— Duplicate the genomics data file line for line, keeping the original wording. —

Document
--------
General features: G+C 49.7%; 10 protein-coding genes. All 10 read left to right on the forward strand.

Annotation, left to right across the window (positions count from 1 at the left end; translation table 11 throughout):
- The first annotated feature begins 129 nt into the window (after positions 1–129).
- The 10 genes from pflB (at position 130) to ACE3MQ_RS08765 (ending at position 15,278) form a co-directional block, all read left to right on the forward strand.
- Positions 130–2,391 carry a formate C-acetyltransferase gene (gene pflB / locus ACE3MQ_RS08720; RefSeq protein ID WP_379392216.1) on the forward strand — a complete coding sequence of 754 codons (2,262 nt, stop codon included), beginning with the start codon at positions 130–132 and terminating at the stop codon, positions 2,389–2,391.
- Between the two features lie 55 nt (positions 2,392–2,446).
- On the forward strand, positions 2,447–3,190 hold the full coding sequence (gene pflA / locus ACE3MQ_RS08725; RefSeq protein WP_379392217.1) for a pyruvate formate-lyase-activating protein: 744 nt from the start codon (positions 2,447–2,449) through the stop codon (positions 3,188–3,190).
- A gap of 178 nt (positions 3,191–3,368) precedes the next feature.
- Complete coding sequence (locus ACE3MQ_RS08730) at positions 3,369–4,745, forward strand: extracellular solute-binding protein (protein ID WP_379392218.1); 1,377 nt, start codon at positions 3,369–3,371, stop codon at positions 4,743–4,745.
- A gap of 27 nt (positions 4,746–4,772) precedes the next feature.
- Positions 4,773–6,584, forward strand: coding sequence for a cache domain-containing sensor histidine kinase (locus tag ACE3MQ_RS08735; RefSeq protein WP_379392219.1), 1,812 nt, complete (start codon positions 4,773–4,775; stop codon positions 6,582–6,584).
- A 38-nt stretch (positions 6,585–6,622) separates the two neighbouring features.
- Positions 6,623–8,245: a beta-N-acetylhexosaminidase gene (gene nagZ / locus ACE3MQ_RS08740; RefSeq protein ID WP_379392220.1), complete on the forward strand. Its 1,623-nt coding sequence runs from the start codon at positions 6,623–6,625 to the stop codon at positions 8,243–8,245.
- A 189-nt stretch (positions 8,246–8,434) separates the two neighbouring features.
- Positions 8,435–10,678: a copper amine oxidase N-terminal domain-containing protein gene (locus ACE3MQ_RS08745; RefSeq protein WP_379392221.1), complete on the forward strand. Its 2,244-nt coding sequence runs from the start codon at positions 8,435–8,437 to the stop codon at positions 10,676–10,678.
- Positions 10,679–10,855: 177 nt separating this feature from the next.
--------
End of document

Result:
General features: G+C 49.7%; 10 protein-coding genes. All 10 read left to right on the forward strand.

Annotation, left to right across the window (positions count from 1 at the left end; translation table 11 throughout):
- The first annotated feature begins 129 nt into the window (after positions 1–129).
- The 10 genes from pflB (at position 130) to ACE3MQ_RS08765 (ending at position 15,278) form a co-directional block, all read left to right on the forward strand.
- Positions 130–2,391 carry a formate C-acetyltransferase gene (gene pflB / locus ACE3MQ_RS08720; RefSeq protein ID WP_379392216.1) on the forward strand — a complete coding sequence of 754 codons (2,262 nt, stop codon included), beginning with the start codon at positions 130–132 and terminating at the stop codon, positions 2,389–2,391.
- Between the two features lie 55 nt (positions 2,392–2,446).
- On the forward strand, positions 2,447–3,190 hold the full coding sequence (gene pflA / locus ACE3MQ_RS08725; RefSeq protein WP_379392217.1) for a pyruvate formate-lyase-activating protein: 744 nt from the start codon (positions 2,447–2,449) through the stop codon (positions 3,188–3,190).
- A gap of 178 nt (positions 3,191–3,368) precedes the next feature.
- Complete coding sequence (locus ACE3MQ_RS08730) at positions 3,369–4,745, forward strand: extracellular solute-binding protein (protein ID WP_379392218.1); 1,377 nt, start codon at positions 3,369–3,371, stop codon at positions 4,743–4,745.
- A gap of 27 nt (positions 4,746–4,772) precedes the next feature.
- Positions 4,773–6,584, forward strand: coding sequence for a cache domain-containing sensor histidine kinase (locus tag ACE3MQ_RS08735; RefSeq protein WP_379392219.1), 1,812 nt, complete (start codon positions 4,773–4,775; stop codon positions 6,582–6,584).
- A 38-nt stretch (positions 6,585–6,622) separates the two neighbouring features.
- Positions 6,623–8,245: a beta-N-acetylhexosaminidase gene (gene nagZ / locus ACE3MQ_RS08740; RefSeq protein ID WP_379392220.1), complete on the forward strand. Its 1,623-nt coding sequence runs from the start codon at positions 6,623–6,625 to the stop codon at positions 8,243–8,245.
- A 189-nt stretch (positions 8,246–8,434) separates the two neighbouring features.
- Positions 8,435–10,678: a copper amine oxidase N-terminal domain-containing protein gene (locus ACE3MQ_RS08745; RefSeq protein WP_379392221.1), complete on the forward strand. Its 2,244-nt coding sequence runs from the start codon at positions 8,435–8,437 to the stop codon at positions 10,676–10,678.
- Positions 10,679–10,855: 177 nt separating this feature from the next.